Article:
Galoping Ghost gives arcade games extra life

The arcades occupy a a unique place in the history of video games. In the late 70’s and 80’s of last century a series of hits such as Space Invaders, Pac-Man, and Donki Kong introduced new game mechanics and bright, crisp pixel graphics. In the 90s of the last century there was a boom in fighting games Street Fighter II, Mortal Kombat, and Virtua Fighter demonstration of avant-garde graphics and gameplay.

This was the place to be, a time when the pinnacle of video games, from textured polygonal graphics to peripheral control entrances (including steering wheels, light guns and dance mats), could only be found crammed into impeccably designed cabinets, complete with their spectacular frames and tents. Arcades avoid hardware limitations largely because of their ability to optimize hardware specifically for a single game. Home consoles and computers had not yet caught up.

But with the advancement of technology, the avant-garde found its way to a new generation of console hardware – especially in the late 90’s with the release of sixth generation consoles, including PlayStation 2, Microsoft Xbox and Sega Dreamcast. Then the online games started, which further fueled the death of arcade games. These days you will still find some arcade cabinets at Dave and Busters and Chuck E. Cheese. Of course, on real the arcades were often dark, narrow, and sweaty, with the smell of an overheated chain. Trying to find one these days is proving to be a difficult task, but there is hope!

Photo: Daniel Hull

In the quiet suburbs outside of Chicago, Galloping Ghost Arcade aims to preserve this unique period in gaming history by assembling an impressive range of cabinets. It makes sense that Galloping Ghost Arcade has found its home in Brookfield, Illinois. It is located right in the middle of a thriving arcade game scene, with people passionate about retro games. Chicago was once the headquarters of the heavy arcade games Gottlieb, Bally, Midway and other prominent publishers of arcade games from the 90’s. From this post, the arcade game offers over 851 games (and more!).

A humble beginning

Galoping Ghost began in 1994 when Doc Mack, owner and founder, had a chance encounter with Mortal Kombat creator Ed Boone. A lifelong gamer, Mack wanted to become a game developer. “[Boon] he told me how difficult it would be to get into the industry, ”says Mack. “So I went and did my thing. The same “do it yourself” attitude will prove the main fuel that drives his company. He was only 18 when he founded Galoping Ghost with the intention of developing his own fighting game, Dark presence. Although the title has not been released yet, Mack’s company has never slowed down, contributing to a number of projects, including Galloping Ghost Arcade.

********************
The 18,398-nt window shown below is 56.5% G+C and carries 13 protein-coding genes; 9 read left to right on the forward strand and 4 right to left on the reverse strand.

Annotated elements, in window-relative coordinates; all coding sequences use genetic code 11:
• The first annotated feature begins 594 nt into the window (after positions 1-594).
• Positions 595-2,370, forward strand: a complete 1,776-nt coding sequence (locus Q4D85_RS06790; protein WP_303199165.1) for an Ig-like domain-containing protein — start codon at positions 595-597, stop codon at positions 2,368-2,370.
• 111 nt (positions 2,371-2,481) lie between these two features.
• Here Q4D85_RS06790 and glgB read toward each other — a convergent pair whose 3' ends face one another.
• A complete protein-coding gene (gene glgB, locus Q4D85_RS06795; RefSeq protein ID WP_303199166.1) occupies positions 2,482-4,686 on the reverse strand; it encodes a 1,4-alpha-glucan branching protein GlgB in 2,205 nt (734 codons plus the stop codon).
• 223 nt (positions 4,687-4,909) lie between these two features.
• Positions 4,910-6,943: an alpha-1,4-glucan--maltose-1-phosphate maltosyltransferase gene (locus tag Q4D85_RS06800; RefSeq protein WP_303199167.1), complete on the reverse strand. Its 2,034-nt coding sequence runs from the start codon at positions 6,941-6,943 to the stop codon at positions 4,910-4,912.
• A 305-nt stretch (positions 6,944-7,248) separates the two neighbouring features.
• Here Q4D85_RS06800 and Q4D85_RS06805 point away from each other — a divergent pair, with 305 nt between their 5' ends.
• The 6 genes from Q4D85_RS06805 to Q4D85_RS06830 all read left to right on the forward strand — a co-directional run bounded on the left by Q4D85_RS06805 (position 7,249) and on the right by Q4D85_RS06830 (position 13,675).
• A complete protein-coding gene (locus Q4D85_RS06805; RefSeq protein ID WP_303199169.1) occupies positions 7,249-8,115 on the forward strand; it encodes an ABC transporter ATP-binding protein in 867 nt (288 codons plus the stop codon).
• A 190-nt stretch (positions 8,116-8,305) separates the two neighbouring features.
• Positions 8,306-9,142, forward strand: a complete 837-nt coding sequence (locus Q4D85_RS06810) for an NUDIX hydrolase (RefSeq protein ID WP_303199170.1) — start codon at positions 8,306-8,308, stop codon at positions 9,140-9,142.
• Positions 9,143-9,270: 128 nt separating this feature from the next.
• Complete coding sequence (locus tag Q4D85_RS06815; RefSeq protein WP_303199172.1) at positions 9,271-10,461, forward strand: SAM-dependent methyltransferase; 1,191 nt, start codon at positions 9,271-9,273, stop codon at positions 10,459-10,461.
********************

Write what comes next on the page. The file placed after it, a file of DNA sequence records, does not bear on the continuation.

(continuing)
The history of the origins of the arcade begins on a website for tracking arcade locations called Aurcade. Mack thought joining the local Chicago arcade culture would be a worthwhile endeavor. “We thought we would contribute a lot of data that would help our own production by finding out where we would sell our arcade games.”

Mack searched bars, restaurants and various other companies looking for arcade cabinets. In his search, he made a sobering discovery. “So many of the machines couldn’t be played – the buttons and sticks didn’t work, the cathode ray tube monitors had faded,” says Mack. Most of the cabinets were in poor condition, once a prized technology left to fall apart in the corner of a washing machine or pushed near the toilets of a family restaurant. But Mack says, “That made me write a business model for what would become the Galoping Ghost Arcade.”

Mack found an ad on Craigslist that sold 114 machines, all stored and neglected in a warehouse in Denison, Iowa. “We drove there, talked to the man, and found out there was another warehouse full of games in Tennessee.” Mack added 87 more machines to the Galloping Ghost collection; these cabinets formed the basis for the grand opening of the arcade on August 13, 2010. “We opened with 130 machines and since then it has been constantly expanding the arcade.”


Among Mack’s 851 acquisitions (and counting) there will certainly be some rarities and one-of-a-kind machines, including prototypes of unreleased titles. Primary rage was a dinosaur fighting game developed by Atari Games in 1994 to compete directly with Mortal Kombat II and other fighting games of the time. Its success prompted Atari Games to quickly set about developing a sequel. This game would be Primary Rage II, but was postponed after Midway bought Atari Games. Midway is evolving Mortal Kombat, and on Primary Rage IIThe cancellation’s was probably a move to crush any competition with the company’s pride and joy franchise.

Photo: Daniel Hull

Source link